-- Last Updated: Jan-03-13 12:31 AM EST --
Mentioned the issue to a local hobby tinker forum
in the Ann Arbor, MI area, full of techie geeky people :-)
A possible scenario- cut/pasted from the discussion
- Perhaps go with IR or ultrasonic sensor to
measure distance to an enclosed float.
A float attached to a rotational encoder might
give a larger range of accurate distances.
- If there's a requirement to use visual verification
of a water line, process the still images locally
(at the collection site) and send data sparingly.
- Cell phone networks will be costly.
You'll probably have to use a consumer cell phone
and data plan which might be a theft target.
The best option may be low-bandwidth mesh network.
There are a variety of XBee radios designed for
embedded use that would work perfectly.
One of them has a 1200m outdoor range using 50mW to transmit.
If your measurement sites are more than 1200m
from a base station, you'd either chain sites
together (and collect measurements from each
while also relaying other sites) or use a more powerful radio.
The max range is rated 80km (yes! 80,000 meters),
but you'll need a high gain antennae, more power
and clear visibility.
Urban ranges are much, much lower.
At the base station you hopefully have power and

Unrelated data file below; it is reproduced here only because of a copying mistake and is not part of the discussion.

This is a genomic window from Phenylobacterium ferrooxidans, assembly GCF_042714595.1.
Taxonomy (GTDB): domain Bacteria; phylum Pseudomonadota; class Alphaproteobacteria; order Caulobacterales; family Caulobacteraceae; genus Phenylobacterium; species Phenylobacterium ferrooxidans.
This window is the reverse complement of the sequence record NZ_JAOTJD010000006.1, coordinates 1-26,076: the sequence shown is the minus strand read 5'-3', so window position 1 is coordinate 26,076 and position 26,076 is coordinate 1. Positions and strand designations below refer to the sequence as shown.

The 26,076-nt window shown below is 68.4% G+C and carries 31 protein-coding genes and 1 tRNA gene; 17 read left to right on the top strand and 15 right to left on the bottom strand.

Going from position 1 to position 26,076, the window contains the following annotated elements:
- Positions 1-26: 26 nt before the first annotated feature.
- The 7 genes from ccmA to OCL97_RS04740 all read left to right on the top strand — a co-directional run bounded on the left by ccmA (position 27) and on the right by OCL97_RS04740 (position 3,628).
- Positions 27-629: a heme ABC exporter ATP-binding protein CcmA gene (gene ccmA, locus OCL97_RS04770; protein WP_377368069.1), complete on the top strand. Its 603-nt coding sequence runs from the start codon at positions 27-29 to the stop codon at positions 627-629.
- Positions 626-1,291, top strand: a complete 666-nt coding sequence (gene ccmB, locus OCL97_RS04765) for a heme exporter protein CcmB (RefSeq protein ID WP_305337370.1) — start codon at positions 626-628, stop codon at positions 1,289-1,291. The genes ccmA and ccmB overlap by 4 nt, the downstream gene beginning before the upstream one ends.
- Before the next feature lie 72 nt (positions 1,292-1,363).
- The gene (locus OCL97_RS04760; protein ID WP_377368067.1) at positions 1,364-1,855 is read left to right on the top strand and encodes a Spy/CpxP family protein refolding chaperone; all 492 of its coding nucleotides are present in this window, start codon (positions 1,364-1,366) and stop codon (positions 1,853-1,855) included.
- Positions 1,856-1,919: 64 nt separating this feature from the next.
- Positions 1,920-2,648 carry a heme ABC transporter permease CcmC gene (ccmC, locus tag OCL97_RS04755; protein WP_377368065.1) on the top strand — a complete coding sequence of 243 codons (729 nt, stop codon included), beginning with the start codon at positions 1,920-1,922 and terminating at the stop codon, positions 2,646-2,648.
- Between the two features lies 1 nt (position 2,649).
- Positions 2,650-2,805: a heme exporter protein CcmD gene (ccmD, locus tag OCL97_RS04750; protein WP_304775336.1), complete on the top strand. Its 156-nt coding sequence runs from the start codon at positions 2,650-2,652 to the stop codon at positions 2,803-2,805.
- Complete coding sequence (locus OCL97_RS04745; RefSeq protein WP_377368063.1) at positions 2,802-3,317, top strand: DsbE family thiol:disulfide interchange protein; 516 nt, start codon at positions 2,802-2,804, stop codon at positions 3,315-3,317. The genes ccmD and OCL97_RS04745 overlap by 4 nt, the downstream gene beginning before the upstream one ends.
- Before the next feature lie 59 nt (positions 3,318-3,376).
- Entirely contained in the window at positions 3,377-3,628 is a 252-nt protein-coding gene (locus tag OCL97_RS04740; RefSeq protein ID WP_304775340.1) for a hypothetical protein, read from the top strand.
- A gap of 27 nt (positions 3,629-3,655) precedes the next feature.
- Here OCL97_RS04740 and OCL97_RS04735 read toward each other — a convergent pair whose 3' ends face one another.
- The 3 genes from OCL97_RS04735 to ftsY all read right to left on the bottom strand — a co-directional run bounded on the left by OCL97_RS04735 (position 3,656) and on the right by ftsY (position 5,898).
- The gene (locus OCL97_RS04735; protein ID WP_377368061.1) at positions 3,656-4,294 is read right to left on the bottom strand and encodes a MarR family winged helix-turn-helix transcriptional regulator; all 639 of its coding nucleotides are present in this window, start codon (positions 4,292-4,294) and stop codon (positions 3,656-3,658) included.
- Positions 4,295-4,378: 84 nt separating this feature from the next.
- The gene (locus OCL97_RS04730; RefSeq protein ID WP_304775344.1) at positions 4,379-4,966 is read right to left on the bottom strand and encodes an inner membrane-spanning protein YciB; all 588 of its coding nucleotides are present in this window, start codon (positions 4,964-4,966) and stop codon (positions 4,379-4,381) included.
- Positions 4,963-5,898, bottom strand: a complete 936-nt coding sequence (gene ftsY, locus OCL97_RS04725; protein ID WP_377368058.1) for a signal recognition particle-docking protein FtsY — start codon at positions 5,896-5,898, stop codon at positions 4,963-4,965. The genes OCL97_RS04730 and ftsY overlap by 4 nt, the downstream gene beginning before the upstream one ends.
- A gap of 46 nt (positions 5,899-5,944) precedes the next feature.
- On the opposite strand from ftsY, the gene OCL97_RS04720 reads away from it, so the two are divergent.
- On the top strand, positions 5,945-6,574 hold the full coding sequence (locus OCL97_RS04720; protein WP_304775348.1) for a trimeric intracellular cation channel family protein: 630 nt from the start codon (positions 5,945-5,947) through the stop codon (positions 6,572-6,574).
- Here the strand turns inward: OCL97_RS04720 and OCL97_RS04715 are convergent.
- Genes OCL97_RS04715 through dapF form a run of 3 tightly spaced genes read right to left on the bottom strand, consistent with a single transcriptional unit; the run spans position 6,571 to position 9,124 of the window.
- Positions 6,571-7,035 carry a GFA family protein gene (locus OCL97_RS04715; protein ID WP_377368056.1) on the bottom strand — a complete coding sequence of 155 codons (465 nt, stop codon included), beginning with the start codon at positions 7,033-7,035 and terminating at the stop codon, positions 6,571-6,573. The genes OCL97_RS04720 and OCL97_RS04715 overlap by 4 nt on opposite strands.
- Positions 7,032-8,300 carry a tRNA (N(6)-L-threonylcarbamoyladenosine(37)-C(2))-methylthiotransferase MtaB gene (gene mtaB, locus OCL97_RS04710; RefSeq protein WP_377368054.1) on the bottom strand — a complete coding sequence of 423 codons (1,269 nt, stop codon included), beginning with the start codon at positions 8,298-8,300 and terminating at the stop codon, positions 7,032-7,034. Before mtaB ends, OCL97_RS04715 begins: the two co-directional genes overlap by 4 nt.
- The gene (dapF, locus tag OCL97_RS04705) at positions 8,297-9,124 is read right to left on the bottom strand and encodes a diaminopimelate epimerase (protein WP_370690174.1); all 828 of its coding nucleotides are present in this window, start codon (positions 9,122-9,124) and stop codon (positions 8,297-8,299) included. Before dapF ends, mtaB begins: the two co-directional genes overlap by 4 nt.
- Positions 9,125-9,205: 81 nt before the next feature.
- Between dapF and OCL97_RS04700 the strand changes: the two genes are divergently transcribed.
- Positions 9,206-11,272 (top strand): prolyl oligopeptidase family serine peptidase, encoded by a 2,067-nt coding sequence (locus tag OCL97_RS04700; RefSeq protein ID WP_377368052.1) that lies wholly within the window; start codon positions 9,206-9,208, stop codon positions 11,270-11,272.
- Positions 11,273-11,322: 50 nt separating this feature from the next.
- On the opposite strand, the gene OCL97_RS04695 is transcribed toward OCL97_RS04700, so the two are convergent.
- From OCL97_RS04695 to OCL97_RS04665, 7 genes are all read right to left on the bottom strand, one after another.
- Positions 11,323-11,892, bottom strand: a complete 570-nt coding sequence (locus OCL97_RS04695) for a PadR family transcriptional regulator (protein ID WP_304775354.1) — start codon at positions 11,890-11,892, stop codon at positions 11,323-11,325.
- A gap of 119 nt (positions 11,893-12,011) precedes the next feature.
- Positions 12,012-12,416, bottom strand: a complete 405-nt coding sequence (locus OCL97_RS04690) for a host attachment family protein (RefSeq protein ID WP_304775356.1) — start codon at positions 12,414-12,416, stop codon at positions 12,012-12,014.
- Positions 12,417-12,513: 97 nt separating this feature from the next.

better security to connect to the Internet.
If not, use one of the longer range radios
and keep relaying through them until you reach
somewhere you have an Internet connection.
The whole thing will run off a 9V battery,
so a cheap solar panel can power it.
-You can prototype a complete collection site with
an Arduino Uno, XBee, sensor, solar panel and
PVC pipe enclosure for about $150.
-Adding a camera will jump the cost by at least
$50 and you'll have to use a more powerful
micro-controller to process the images.
The fast, new Arduino Due is software compatible
with the Uno, so you can start with the Uno
and upgrade if necessary.
You'll still use the same low-bandwidth radio solution.
It will just take longer to process and transmit,
so it needs more power.
I had hit up the USGS guys for gauges on the
Shiawassee River in Michigan a few years back.
I'm definitely interested in exploring alternatives
to patch a dying USGS network of equipment.
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